When I first started practicing yoga it was purely for the physical workout. I was recovering from a knee injury, I wanted to become more flexible, and I wanted to get strong – drop some pounds and get myself in better shape. While the dedication to a consistent, Vinyasa practice did help me to strengthen and tone and create more fluidity within my body, I started to noticed a bigger shift beginning to happen. Instead of rolling out my mat for a workout, I found myself rolling out my mat for a “work in.” My practice was allowing me to slowly break down the walls I had built up – the harsh judgments, the limiting beliefs, and the self doubt that I had been carrying around with me for so long. The doors of compassion were beginning to open.

It wasn’t until my 200-hour teacher training that I really began to understand what it meant to be compassionate towards myself. Thanks to self-inquiry and a consistent journaling practice I began to bring more awareness to my judgments and when and why they were showing up. During a practice, I would try to be mindful of when that harshFORGIVE2 voice would get loud, criticizing myself, another student, or the teacher. After the practice I would write in my journal, noting what judgments came up for me and reflecting on what I was feeling at that moment and why I was feeling that way. I began to see a pattern. I was way too hard on myself and in return, I was way too hard on others. I expected myself to be perfect and I expected others to maintain the same type of perfection. And many times I began to notice that the things I found to be annoying or frustrating about someone or something else were usually qualities that I seemed to hold as well…oof! That’s always a tough pill to swallow.

But one of the most beautiful things I’ve come to understand about compassion is that it can mold and move with us as we continue to grow. Now that I am teaching, I’ve begun to look at compassion through a completely different set of eyes. Because when you take on that role as teacher, you automatically begin to hold a space for others who are breaking through their own judgments and doubts and limiting beliefs. I wasn’t able to fully grasp what it meant to be compassionate towards others until I truly learned what it meant to be compassionate towards myself. And we’re not talking about the pity kind of compassion, but a much deeper kind of compassion, coming from a place that we are all one. As a teacher you quickly learn that everyone shows up on their mats for different reasons – some as light as physical exercise and some as heavy as to deal with death, depression, or addiction. It’s a reminder that we are all doing the best that we can with what we’ve been given and no matter how different we may appear on the surface, we all experience the same types feelings, insecurities, and judgments on the inside.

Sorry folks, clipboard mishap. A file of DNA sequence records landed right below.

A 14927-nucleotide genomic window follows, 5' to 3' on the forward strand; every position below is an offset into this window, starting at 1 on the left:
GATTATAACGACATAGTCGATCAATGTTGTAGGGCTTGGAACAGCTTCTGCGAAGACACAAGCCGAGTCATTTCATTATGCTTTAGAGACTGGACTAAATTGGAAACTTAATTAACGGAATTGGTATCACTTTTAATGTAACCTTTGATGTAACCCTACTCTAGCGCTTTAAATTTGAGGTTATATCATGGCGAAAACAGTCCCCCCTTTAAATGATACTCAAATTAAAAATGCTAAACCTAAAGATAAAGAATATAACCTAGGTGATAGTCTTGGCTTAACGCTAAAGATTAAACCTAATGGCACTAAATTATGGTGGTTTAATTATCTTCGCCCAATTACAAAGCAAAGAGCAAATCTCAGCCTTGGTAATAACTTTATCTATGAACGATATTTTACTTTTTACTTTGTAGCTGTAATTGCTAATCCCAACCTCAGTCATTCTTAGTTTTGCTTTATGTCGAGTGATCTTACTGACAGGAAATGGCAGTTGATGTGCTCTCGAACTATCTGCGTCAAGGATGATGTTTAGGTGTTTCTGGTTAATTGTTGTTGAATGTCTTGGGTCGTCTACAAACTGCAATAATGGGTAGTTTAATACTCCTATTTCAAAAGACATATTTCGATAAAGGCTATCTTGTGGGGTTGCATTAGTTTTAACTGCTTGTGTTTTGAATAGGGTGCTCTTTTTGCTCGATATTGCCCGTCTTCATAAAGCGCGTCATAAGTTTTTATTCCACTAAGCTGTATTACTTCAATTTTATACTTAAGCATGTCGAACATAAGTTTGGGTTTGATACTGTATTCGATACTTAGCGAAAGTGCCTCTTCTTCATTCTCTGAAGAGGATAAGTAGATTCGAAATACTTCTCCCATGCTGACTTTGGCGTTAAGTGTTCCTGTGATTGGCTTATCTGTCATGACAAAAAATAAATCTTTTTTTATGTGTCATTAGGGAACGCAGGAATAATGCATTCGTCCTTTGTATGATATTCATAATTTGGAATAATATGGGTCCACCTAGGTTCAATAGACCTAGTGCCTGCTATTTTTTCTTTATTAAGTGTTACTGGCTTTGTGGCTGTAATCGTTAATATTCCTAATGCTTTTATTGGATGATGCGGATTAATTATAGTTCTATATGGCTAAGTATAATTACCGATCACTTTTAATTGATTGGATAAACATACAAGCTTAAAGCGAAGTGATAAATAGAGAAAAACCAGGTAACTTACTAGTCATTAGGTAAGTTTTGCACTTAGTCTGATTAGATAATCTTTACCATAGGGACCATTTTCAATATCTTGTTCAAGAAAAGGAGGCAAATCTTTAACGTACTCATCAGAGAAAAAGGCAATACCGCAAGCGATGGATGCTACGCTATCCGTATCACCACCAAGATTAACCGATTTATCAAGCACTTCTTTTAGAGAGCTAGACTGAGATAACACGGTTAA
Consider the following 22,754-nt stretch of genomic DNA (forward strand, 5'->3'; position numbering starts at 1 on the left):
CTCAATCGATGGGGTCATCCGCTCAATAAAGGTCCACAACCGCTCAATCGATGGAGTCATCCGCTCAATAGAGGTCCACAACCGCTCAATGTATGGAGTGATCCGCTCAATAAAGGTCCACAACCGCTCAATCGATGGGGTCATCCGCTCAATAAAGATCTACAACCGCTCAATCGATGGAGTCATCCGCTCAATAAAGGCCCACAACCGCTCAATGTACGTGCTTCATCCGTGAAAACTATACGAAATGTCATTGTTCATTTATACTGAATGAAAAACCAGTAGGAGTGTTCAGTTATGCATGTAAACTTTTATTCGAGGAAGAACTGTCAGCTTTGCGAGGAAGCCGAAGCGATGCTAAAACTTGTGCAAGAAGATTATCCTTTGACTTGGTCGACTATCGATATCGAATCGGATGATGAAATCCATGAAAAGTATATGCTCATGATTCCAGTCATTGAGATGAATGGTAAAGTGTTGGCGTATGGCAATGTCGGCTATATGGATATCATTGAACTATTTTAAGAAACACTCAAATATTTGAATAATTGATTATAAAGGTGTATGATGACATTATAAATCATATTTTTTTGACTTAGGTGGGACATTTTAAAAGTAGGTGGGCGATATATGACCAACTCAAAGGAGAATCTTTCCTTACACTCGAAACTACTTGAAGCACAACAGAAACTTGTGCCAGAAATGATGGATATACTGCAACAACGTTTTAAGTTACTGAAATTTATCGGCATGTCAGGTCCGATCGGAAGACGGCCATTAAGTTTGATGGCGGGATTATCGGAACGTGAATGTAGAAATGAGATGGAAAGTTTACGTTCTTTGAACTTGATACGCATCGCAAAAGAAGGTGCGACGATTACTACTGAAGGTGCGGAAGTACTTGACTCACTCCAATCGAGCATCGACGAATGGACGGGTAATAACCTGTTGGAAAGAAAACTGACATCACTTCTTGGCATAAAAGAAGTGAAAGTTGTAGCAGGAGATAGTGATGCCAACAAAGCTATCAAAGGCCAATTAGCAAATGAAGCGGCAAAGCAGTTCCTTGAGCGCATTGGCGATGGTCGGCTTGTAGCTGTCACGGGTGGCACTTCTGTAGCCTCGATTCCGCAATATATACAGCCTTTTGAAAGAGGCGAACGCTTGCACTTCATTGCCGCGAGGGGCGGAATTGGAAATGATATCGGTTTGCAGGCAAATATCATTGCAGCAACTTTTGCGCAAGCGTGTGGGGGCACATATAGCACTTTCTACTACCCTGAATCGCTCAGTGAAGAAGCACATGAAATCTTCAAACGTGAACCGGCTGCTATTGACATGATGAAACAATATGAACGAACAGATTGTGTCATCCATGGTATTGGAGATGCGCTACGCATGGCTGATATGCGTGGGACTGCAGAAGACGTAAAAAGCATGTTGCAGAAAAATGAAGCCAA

I now understand that compassion is the key to community and harmony. The more we practice bringing compassion onto our mats, the more we will see compassion showing up for us off of our mats. As we begin to loosen the shackles of perfection, we forgive ourselves for all of the too-quick conclusions that we have made. In understanding and appreciating both our positive attributes and our quirky flaws (because we all have them) we learn to understand and appreciate those qualities in others. In releasing our judgments and limiting beliefs we inspire others to do the same. So the next time you roll out your mat, I encourage you to ask yourself the question, “Where can I show myself more compassion?” Then allow the doors to open.

 

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Cait Lawson is a RYT-200 and Living Yoga Ambassador currently located in Rincon, Puerto Rico where she teaches yoga, SUP yoga/fitness, and offers surf lessons and eco-tours around the island. Follow more of her adventures at www.sunburntandsalty.com.

Where is Your Energy Going?